A well-educated society is essential to the future of the United States of America. Our students must have access to a fully funded, world-class public education system, and it is our responsibility to hold our government accountable for providing the means to achieve it. Please join us!
Depending on numbers and interest, the BTU will probably rent a bus to send some members to the rally. Our plans are flexible. For more information and to let us know of your potential interest, please email Garret Virchick.
OELL Stipend Opportunity
The Office of English Language Learners is hiring teachers to create curriculum maps for teachers who are responsible for teaching both the ESL and the ELA curriculum to their students. There is a 60 hour time commitment, including six 3 hour sessions after school in June and three 6 hour sessions on June 29, June 30, and July 1. Teachers will be compensated $2,520.
We are also looking to hire team leaders who will assist in writing curriculum maps, as well as coordinate teachers and act as a liaison between teacher groups and the Office of English Language Learners. Teacher leaders will be asked to work 75 hours and will be compensated $3,900.
For more information, please see the full job description on the OELL website (Academic Offices<English Language Learners).
Interested applicants, should email their resumes. Please write June Curriculum Institute in the subject line. Include in the email the grade you are currently teaching and to which grade level team(s) you are applying.
OELL PD Opportunity
The Office of English Language Learners will be having two professional development institutes. One, called Program Planning for ELLs, will accept SCHOOL BASED teams who want to learn more about building or expanding SEI, TBE, TWE, and HILT for SIFE programs.
The second institute is called the ESL Summer Institute. This week-long PD is geared towards certified ESL teachers who want to learn more about linguistics, ESL methods and research from the field.
To apply or learn more about these institutes, please go to MyBPS<Academic Offices<English Language Learners.
ESL Summer Pathway
BPS staff members interested in applying for the ESL Pathway Program are urged to attend the following information session: May 24 - 2:30-3:30 pm or 4-5 pm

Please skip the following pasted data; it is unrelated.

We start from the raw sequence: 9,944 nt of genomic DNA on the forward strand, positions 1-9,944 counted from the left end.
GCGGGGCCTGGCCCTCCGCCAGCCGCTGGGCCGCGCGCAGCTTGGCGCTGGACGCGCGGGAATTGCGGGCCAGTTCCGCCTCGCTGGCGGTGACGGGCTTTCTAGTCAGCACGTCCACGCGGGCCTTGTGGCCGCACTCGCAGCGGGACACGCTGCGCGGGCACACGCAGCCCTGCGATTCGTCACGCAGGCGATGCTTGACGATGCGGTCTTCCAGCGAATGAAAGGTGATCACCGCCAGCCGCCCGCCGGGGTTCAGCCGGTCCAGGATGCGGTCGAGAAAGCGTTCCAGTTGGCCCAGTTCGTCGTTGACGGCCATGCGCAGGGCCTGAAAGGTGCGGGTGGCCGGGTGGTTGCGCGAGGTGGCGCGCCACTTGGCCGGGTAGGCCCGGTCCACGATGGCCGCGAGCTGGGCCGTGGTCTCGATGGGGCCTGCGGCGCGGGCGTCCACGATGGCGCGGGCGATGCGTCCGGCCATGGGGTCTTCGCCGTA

Moderate Disabilities Pathway Program
BPS members are urged to attend ONE of the following information sessions:
May 17 - 2:30-3:30 pm or 4-5 pm
May 23 - 2:30-3:30 pm or 4-5 pm
Quality Literacy Education for Students with Interruptions in their Formal Education (SIFE): Acceleration, Differentiation, and Access
The content of this course will provide a framework for developing multiple literacies in the first and second language, bridging home and school culture, and accelerating student learning in ways that will enable SIFE to meet required standards. Priority will be given to Native Language and ESL SIFE teachers.
Questions? Please email here or call Lunine Pierre-Jerome at (617) 635-9435.
Graduate Courses for Paraprofessionals and Substitute Teachers Spring 2011
The Center for Leadership Development and the Boston Teachers Union are jointly sponsoring professional development courses for Paraprofessionals and Substitute Teachers. To enroll you must have a bachelors degree.
The Northeastern University graduate courses are hybrid consisting of class meetings and on-line instruction. Participants who complete the courses are eligible for either 2 In-Service Credits or 4 quarter-hours of N.U. graduate credits. There is no cost to take the courses for In-service Credits.
The deadline for applying for all courses is May 20, 2011. For more information about the courses, please contact George Cox at 635-7914.
All of the Northeastern University courses will be located on the N. U. campus. The cost of undergraduate credit is $480.00 for each course.
To enroll in the courses, call the BTU office for an application.
A free BoomWriter Educator Training Workshop will take place this Thursday, May 19, from 6pm-8pm in the beautiful Microsoft NERD Center in Cambridge, and is open to any Grade 5-12 educator.
BoomWriter is a nonprofit, web-based, interactive writing competition, that teachers can customize. The end product is a complete, collaborative book... and supercharged literacy skills!
The workshop will feature pizza and prizes, and attendees all receive free membership to BoomWriter for their school. REGISTER NOW.
Activities for Teachers, Staff & Students